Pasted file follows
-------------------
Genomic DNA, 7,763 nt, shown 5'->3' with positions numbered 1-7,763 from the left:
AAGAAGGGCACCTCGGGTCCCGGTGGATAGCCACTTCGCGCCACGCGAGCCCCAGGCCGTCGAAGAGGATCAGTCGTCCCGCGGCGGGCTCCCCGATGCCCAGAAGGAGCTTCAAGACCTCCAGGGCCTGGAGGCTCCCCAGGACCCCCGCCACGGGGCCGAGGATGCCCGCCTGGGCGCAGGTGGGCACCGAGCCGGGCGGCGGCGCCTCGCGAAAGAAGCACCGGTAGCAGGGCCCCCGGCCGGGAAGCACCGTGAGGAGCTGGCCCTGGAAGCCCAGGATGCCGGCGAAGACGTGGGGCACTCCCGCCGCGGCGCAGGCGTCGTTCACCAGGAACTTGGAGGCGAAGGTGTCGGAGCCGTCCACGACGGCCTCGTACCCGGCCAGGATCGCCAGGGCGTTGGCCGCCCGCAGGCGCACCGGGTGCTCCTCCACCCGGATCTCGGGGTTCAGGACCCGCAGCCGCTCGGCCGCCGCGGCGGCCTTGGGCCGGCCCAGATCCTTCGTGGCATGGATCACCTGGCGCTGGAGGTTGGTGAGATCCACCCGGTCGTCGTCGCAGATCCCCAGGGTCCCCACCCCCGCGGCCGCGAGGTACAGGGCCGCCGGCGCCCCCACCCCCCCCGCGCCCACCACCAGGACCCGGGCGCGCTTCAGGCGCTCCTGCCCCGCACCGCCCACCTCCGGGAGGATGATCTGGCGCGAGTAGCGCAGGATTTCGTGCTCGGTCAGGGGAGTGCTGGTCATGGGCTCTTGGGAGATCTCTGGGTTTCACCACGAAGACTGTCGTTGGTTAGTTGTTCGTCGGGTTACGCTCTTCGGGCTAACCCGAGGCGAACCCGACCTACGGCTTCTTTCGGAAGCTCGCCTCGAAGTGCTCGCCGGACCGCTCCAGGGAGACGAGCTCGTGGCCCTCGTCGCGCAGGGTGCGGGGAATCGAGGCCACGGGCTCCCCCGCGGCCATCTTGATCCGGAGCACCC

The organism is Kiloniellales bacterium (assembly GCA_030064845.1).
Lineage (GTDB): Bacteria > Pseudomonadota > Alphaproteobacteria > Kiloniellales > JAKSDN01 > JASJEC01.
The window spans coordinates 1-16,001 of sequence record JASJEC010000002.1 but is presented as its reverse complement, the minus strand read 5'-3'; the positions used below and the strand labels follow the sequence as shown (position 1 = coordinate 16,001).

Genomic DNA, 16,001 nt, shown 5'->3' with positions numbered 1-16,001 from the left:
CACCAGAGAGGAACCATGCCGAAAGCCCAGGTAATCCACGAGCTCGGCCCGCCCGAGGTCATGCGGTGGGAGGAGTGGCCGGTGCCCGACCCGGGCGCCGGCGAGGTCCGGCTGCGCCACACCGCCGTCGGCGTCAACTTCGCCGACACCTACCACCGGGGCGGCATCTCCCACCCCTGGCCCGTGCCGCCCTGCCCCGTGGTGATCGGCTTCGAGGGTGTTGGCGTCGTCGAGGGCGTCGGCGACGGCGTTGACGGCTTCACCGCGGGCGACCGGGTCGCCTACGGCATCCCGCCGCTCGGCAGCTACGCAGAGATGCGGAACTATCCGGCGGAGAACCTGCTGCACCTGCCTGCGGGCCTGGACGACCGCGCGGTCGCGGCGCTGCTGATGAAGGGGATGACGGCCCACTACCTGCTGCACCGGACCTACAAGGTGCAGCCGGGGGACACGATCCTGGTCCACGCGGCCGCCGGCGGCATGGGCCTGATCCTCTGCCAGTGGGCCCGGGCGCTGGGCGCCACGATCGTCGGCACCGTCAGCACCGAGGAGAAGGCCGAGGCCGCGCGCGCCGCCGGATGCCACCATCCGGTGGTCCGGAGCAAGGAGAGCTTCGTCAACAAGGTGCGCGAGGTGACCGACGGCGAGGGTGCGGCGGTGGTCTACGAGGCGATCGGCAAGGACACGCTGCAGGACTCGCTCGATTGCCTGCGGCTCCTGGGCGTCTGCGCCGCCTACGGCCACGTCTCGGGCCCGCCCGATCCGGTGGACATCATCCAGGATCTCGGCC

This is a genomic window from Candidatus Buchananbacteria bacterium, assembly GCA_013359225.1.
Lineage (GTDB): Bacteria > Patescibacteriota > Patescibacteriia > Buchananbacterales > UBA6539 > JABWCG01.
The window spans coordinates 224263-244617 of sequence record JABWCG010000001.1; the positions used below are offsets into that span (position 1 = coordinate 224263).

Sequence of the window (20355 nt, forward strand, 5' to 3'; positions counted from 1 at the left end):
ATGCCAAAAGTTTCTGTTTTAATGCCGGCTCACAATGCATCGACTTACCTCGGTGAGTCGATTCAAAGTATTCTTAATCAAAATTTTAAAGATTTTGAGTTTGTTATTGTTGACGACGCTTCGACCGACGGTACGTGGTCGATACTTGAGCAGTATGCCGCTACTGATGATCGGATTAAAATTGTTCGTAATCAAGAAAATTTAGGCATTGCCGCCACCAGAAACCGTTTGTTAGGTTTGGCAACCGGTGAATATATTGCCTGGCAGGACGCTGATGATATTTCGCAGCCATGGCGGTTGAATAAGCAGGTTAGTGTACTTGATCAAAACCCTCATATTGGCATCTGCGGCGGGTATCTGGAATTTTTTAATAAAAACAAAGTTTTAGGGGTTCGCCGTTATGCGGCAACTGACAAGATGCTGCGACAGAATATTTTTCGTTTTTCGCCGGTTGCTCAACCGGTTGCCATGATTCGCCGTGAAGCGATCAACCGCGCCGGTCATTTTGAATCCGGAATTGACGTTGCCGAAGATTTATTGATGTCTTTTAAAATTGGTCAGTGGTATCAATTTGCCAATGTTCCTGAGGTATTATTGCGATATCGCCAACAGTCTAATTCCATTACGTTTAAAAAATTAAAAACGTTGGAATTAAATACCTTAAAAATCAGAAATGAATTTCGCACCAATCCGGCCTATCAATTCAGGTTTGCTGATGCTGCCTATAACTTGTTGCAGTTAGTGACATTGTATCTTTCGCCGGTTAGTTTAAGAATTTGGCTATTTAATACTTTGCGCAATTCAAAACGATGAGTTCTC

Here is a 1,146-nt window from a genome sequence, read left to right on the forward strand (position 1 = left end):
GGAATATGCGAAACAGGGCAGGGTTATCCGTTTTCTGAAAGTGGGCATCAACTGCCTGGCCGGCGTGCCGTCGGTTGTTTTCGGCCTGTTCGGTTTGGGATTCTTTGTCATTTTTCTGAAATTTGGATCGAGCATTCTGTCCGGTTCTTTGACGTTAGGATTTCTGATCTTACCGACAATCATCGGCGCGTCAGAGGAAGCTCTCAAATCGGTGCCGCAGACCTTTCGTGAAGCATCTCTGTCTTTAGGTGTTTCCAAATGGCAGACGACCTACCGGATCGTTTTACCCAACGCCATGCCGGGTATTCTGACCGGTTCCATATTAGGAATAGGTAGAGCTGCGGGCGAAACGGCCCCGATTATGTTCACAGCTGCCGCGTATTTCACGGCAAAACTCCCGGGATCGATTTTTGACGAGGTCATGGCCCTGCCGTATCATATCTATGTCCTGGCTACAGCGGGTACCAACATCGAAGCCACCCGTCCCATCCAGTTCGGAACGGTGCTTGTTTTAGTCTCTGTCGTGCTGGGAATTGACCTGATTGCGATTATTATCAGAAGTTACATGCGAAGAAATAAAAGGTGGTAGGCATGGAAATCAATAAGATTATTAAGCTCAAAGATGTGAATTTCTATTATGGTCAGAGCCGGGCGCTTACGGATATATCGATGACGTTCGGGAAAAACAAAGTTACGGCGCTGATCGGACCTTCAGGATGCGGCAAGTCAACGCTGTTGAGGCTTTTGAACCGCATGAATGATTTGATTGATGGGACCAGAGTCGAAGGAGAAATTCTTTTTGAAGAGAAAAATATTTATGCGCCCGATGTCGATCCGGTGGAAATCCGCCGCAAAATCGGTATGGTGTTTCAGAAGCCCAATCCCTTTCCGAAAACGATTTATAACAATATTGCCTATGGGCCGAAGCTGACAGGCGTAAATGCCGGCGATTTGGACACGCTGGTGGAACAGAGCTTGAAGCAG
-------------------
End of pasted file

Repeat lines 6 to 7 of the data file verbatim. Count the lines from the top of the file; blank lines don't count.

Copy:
Genomic DNA, 16,001 nt, shown 5'->3' with positions numbered 1-16,001 from the left:
CACCAGAGAGGAACCATGCCGAAAGCCCAGGTAATCCACGAGCTCGGCCCGCCCGAGGTCATGCGGTGGGAGGAGTGGCCGGTGCCCGACCCGGGCGCCGGCGAGGTCCGGCTGCGCCACACCGCCGTCGGCGTCAACTTCGCCGACACCTACCACCGGGGCGGCATCTCCCACCCCTGGCCCGTGCCGCCCTGCCCCGTGGTGATCGGCTTCGAGGGTGTTGGCGTCGTCGAGGGCGTCGGCGACGGCGTTGACGGCTTCACCGCGGGCGACCGGGTCGCCTACGGCATCCCGCCGCTCGGCAGCTACGCAGAGATGCGGAACTATCCGGCGGAGAACCTGCTGCACCTGCCTGCGGGCCTGGACGACCGCGCGGTCGCGGCGCTGCTGATGAAGGGGATGACGGCCCACTACCTGCTGCACCGGACCTACAAGGTGCAGCCGGGGGACACGATCCTGGTCCACGCGGCCGCCGGCGGCATGGGCCTGATCCTCTGCCAGTGGGCCCGGGCGCTGGGCGCCACGATCGTCGGCACCGTCAGCACCGAGGAGAAGGCCGAGGCCGCGCGCGCCGCCGGATGCCACCATCCGGTGGTCCGGAGCAAGGAGAGCTTCGTCAACAAGGTGCGCGAGGTGACCGACGGCGAGGGTGCGGCGGTGGTCTACGAGGCGATCGGCAAGGACACGCTGCAGGACTCGCTCGATTGCCTGCGGCTCCTGGGCGTCTGCGCCGCCTACGGCCACGTCTCGGGCCCGCCCGATCCGGTGGACATCATCCAGGATCTCGGCC